It’s hot, hot, hot

Every year, thousands of people in the world die from hyperthermia!

If a patient has heavy sweating, rapid breathing, and a fast pulse, they have “heat exhaustion”.    They may also develop nausea, vomiting, and headache.  As their symptoms progress, they may develop low blood pressure and faint.

If the patient is not cooled down, their symptoms can progress to confusion, and ultimately to heat stroke..  They may lose the ability to perspire.  Young children may have seizures.  Ultimately, this will lead to organ failure, loss of consciousness, and death.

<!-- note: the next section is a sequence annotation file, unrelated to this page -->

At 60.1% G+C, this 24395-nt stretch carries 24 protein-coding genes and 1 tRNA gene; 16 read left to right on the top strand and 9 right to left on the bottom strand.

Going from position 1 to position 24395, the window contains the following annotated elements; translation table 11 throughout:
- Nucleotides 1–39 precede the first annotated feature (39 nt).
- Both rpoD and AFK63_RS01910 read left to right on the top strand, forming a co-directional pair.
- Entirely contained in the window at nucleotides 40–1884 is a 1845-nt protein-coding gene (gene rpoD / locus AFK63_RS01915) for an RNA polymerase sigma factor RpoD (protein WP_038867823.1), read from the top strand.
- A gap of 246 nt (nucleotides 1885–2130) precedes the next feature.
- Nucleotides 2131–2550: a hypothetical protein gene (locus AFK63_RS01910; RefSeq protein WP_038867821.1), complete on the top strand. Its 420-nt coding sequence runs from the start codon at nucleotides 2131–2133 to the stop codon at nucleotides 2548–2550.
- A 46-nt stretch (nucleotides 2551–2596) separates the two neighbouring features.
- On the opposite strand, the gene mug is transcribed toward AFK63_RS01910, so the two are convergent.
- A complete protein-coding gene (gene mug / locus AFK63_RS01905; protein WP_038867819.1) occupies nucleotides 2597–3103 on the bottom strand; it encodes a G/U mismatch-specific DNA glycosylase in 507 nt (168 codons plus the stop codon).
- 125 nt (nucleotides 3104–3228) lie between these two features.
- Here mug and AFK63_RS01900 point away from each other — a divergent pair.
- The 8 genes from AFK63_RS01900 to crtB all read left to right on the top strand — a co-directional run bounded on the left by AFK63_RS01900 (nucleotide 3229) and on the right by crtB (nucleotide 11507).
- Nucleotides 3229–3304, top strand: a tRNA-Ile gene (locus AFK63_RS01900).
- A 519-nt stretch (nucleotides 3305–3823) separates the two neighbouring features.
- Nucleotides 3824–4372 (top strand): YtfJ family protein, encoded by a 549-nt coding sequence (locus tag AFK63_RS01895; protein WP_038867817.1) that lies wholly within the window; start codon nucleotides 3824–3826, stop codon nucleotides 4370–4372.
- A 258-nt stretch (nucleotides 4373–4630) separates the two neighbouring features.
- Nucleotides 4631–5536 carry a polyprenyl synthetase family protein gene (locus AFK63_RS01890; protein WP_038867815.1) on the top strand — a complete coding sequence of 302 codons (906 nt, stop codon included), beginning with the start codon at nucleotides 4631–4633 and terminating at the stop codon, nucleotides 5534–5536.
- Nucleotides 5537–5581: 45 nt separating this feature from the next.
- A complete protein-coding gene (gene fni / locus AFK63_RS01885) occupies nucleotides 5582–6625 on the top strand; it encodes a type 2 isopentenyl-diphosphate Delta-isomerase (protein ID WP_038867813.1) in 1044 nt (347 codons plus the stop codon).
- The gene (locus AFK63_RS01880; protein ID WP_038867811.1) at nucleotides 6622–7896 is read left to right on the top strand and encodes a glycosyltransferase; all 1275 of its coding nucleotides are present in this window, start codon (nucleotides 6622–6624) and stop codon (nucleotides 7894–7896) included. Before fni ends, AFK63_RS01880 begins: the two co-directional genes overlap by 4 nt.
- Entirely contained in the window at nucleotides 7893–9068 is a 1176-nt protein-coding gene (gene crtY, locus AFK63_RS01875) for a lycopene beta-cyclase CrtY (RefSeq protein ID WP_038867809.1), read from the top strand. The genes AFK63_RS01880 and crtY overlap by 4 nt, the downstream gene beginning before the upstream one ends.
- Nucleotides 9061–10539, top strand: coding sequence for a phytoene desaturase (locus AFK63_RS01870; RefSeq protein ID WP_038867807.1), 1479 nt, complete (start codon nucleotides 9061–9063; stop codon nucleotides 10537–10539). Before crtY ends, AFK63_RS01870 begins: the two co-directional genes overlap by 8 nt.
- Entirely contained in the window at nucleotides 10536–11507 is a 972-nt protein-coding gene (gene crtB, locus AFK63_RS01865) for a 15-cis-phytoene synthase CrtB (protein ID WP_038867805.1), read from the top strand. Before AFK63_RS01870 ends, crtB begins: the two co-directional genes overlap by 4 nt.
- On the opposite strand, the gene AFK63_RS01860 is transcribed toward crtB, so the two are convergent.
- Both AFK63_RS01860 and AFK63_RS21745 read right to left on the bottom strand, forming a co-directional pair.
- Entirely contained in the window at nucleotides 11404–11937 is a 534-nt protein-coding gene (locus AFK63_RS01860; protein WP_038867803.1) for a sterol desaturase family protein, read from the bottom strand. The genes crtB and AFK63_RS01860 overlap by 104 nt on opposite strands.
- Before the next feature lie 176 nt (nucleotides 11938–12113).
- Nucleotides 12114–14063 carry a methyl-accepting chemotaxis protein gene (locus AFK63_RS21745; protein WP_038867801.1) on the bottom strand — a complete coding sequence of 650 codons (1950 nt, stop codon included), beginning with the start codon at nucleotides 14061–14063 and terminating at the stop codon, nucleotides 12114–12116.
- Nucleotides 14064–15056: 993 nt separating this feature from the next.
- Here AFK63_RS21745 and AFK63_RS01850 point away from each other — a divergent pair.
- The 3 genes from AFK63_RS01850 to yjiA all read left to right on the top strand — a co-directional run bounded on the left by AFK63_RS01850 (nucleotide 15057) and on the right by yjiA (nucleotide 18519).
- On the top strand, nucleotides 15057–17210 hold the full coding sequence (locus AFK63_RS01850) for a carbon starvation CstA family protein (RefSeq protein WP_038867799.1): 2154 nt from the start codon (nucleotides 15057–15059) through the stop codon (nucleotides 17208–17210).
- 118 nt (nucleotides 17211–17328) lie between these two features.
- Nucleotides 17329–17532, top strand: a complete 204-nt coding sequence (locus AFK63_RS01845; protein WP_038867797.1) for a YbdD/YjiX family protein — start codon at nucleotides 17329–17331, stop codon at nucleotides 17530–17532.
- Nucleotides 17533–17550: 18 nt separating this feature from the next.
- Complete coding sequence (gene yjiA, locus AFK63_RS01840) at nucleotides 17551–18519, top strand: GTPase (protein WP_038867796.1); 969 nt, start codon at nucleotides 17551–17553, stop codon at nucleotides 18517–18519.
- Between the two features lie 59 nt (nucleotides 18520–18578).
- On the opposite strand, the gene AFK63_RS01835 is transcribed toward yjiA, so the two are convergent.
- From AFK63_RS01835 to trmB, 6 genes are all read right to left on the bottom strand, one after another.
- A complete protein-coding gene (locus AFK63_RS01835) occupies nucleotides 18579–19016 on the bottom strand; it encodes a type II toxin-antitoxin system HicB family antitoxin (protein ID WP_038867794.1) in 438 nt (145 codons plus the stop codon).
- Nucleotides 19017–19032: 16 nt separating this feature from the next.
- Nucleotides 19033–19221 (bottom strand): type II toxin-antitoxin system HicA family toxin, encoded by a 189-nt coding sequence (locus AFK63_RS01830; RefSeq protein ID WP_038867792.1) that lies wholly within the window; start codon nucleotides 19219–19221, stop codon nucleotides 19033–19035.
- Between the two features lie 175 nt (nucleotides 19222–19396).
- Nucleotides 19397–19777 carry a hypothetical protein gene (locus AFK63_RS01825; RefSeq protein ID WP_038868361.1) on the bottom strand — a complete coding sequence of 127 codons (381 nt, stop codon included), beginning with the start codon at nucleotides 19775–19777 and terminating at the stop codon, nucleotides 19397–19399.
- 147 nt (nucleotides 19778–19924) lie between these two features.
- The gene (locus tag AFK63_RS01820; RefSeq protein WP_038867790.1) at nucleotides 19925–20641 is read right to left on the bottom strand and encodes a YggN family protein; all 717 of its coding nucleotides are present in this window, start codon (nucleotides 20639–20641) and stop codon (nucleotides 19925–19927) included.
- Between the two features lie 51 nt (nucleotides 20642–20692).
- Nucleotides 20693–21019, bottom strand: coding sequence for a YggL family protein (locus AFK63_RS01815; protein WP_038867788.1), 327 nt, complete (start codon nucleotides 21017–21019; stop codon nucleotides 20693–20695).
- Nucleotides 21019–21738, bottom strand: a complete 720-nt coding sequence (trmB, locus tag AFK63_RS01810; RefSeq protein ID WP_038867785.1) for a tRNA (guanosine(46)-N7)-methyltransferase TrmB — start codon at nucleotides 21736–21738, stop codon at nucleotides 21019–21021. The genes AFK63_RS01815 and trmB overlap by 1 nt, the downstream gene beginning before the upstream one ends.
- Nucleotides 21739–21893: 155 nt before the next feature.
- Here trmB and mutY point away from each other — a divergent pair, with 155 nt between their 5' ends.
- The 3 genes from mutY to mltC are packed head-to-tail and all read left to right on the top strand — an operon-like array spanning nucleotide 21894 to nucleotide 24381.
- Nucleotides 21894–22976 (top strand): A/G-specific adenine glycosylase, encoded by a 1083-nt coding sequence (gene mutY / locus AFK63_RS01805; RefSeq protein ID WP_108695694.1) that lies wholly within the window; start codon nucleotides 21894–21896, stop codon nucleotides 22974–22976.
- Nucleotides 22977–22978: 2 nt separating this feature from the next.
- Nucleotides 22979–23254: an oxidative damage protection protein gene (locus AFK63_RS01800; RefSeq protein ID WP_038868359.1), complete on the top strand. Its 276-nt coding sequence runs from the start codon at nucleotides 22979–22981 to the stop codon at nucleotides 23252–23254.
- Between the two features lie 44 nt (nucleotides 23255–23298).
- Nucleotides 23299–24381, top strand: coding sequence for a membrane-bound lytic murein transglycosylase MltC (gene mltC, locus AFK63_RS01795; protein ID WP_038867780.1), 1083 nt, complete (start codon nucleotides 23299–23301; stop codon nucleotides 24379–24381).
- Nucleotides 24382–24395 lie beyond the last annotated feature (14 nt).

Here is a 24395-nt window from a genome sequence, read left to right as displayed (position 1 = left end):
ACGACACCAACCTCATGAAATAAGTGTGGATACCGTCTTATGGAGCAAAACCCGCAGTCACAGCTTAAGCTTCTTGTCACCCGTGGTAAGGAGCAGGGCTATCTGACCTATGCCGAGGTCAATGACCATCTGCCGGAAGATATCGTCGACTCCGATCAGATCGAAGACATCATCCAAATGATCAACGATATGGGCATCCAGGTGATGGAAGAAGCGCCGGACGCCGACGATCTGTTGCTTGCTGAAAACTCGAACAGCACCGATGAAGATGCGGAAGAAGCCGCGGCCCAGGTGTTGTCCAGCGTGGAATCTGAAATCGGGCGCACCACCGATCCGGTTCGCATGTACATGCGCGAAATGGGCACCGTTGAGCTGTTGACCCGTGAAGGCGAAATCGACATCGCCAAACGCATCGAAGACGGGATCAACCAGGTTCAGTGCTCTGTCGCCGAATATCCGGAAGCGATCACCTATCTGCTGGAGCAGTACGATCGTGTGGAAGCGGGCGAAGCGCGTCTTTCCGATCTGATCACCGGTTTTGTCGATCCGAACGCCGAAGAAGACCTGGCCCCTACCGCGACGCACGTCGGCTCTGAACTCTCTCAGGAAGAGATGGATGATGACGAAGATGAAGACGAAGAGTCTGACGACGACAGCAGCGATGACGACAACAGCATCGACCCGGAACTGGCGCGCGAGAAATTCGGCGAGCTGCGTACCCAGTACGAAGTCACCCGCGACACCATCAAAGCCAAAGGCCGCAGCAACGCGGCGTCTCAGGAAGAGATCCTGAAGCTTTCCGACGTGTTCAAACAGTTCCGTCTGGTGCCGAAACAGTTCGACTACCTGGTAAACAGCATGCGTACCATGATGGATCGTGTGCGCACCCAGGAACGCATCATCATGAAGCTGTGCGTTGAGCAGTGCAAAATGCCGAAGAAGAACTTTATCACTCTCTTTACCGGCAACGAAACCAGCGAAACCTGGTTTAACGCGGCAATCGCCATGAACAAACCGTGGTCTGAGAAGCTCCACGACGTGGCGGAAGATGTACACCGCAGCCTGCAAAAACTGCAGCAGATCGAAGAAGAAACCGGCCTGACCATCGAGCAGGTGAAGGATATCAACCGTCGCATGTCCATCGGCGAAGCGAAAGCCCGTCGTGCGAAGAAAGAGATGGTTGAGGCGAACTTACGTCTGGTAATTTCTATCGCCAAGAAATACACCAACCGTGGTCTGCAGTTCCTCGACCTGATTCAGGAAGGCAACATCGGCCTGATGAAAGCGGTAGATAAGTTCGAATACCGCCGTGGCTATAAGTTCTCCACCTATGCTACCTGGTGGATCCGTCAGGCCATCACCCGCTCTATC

Who is most sensitive to the heat?  Young children, the elderly, and patients on certain medications such as heart medications or psychiatric medications are particularly vulnerable.

What about exercising?  Exercising in extreme heat can be very dangerous.  Heat stroke from exercise is one of the three leading causes of sudden death in sports activities!  The death rate is particularly high in football players.

Every year, 38 children will die in the United States from being left in a hot car.

What should you do to help someone who has hyperthermia?  They should be taken out of the sun, and placed in a cool place.  Cooling methods such as sponging with cool water, and turning or air conditioner near the patient can return the body’s temperature to normal.  The patient should be given fluids by mouth if they are alert.  If the patient is confused or vomiting, they will need to go to the hospital.

heat

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